Software Solutions: Building Blocks for FDA Compliance
Tue, 12/05/2006 - 10:48am
Many medical device manufacturers have discovered that their choice of ERP and CRM software can play a significant role in their abilities to comply with FDA regulations
By Harold Katz
AT A GLANCE
Medical device manufacturers have long embraced ERP (enterprise resource planning) and CRM (customer relationship management) software systems; however, they have primarily employed them to achieve operational efficiencies as well as further sales and marketing objectives. Today’s sophisticated ERP and CRM systems support a broad set of activities that help manage and coordinate business functions, including production planning, purchasing, inventory control, supplier interaction, order tracking, and customer service. Furthermore, many medical device manufacturers have also discovered that their choice of ERP and CRM software can play a significant role in their abilities to comply with FDA regulations.
While most ERP solutions facilitate controls through the real-time integration of accounting, manufacturing, and distribution functionalities, the challenge is to find a software solution that also offers the necessary modules to facilitate compliance and one which integrates CRM in real-time. The integration of ERP and CRM enables medical device manufacturers to have a single-point of contact for visibility into the most current customer-related data, providing quick and easy access to the information needed to make decisions that impact quality and security.
Engineering Change ControlThe Engineering Change Control (ECC) process is a user-definable workflow type enterprise sub-system. It can augment or even replace the paper trail that usually accompanies any changes to product design data. By providing mechanisms, audit trails, and archives, ECC functionality gives medical device manufacturers immediate access to documentation on prior product versions. Through this capability, the manufacturer has the ability to address questions relating to product defects in older product versions. Comprehensive ECC documentation also enables manufacturers to easily revert to the production of prior product versions, if necessary, to suit the requirements of a particular customer or conform to FDA requirements.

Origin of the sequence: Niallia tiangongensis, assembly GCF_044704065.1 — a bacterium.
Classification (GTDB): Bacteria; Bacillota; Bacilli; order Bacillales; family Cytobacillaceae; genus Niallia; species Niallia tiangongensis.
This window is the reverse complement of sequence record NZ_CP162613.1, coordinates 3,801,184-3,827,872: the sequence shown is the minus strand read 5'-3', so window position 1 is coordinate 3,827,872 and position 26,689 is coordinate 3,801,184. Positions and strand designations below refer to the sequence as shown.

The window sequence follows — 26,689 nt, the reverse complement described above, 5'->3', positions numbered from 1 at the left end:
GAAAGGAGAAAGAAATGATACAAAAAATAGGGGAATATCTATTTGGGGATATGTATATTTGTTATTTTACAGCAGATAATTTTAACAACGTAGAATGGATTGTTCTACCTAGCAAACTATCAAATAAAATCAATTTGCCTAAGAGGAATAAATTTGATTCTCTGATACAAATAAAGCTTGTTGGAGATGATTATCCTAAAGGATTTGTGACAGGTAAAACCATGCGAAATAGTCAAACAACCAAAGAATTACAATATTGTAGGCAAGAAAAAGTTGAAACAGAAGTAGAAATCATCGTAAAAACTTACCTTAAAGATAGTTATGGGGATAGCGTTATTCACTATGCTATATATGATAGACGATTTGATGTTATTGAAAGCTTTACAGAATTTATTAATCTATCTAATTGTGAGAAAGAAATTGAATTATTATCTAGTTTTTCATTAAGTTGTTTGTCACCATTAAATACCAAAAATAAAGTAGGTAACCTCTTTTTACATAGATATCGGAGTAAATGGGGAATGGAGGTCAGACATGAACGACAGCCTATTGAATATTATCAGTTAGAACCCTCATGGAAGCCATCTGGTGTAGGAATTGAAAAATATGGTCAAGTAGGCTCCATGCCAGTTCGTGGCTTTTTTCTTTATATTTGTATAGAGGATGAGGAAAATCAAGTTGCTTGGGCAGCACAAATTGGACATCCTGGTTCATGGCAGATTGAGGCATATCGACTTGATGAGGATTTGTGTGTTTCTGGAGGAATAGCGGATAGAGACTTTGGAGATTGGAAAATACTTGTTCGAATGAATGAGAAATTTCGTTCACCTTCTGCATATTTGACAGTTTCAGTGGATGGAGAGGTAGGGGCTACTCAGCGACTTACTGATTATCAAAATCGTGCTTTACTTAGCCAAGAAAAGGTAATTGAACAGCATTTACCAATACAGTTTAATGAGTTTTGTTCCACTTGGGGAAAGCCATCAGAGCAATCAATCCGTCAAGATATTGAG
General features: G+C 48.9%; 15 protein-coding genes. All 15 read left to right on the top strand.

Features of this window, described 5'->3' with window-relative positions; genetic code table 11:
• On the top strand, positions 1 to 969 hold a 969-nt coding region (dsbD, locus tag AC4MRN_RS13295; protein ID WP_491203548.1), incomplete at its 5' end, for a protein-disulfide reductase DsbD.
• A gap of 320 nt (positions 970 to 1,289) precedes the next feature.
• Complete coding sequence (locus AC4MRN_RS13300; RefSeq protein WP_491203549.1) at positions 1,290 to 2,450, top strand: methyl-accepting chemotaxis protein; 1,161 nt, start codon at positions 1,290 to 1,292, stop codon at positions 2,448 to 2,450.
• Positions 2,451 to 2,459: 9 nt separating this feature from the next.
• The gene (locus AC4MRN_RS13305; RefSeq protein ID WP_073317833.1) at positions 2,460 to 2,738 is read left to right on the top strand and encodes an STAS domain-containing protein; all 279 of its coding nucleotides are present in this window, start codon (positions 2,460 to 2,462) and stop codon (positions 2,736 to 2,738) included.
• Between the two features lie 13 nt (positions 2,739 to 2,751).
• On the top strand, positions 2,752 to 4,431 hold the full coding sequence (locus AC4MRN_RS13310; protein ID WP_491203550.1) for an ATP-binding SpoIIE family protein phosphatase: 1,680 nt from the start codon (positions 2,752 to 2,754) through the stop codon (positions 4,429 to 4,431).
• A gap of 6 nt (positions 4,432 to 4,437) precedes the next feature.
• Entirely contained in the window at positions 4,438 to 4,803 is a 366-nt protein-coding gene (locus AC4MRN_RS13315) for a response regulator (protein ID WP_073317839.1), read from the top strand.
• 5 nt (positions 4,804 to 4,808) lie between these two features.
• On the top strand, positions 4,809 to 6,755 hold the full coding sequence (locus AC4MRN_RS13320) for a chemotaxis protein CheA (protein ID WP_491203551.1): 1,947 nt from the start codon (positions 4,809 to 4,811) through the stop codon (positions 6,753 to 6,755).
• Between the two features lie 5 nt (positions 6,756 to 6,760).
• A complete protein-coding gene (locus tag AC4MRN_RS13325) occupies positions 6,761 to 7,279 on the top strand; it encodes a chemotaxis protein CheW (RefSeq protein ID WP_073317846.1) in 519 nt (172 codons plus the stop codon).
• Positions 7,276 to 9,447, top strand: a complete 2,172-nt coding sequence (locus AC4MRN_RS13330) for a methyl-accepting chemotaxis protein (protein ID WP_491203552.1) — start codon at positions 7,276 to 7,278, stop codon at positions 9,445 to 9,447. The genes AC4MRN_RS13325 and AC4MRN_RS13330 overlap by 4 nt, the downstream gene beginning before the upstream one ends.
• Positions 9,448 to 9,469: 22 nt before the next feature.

Engineer Change Orders (ECO), typically the hub of an ECC system, can satisfy a majority of FDA documentation requirements. The ECO cycle is typically governed by user-defined status codes. Each user-defined status is associated with a system status that enables the system to “relate” to the user-defined statuses. Typically, the link between the user-defined status and the system status is not a one-to-one relationship; any number of user-defined statuses can be associated with a single system status. For example, while the system may only recognize the fact that an ECO is “in progress,” users of the ECC system can define a string of statuses through which an ECO must pass during its “in progress” phases. This routing of ECOs through user-defined statuses is achieved by means of a status routing file in which all possible from/to statuses are held.
Also, typically associated with user-defined statuses are events. When an ECO is moved into a status, any associated events are raised. Once an ECO has been raised, the ECC user must identify all products affected by the changealso an FDA requirement. At least one product must be specified before an ECO can be moved from the system status of “new” to “in progress.” A “where-used” query, which includes all routes identified as being under ECC, is provided to aid the user in identifying possible candidates. Also available on the “where-used” query are lists of existing jobs, purchase orders, and sales orders relating to the products. These can be placed on hold manually, if necessary.When the ECO is moved from “new” to “in progress,” the current revisions/releases of the Bills of Material (BOMs) and routings for all products listed on the ECO and for all routes flagged as being subject to ECC are copied to separate tables. All maintenance of BOMs and routings for ECC controlled products are performed against these tables.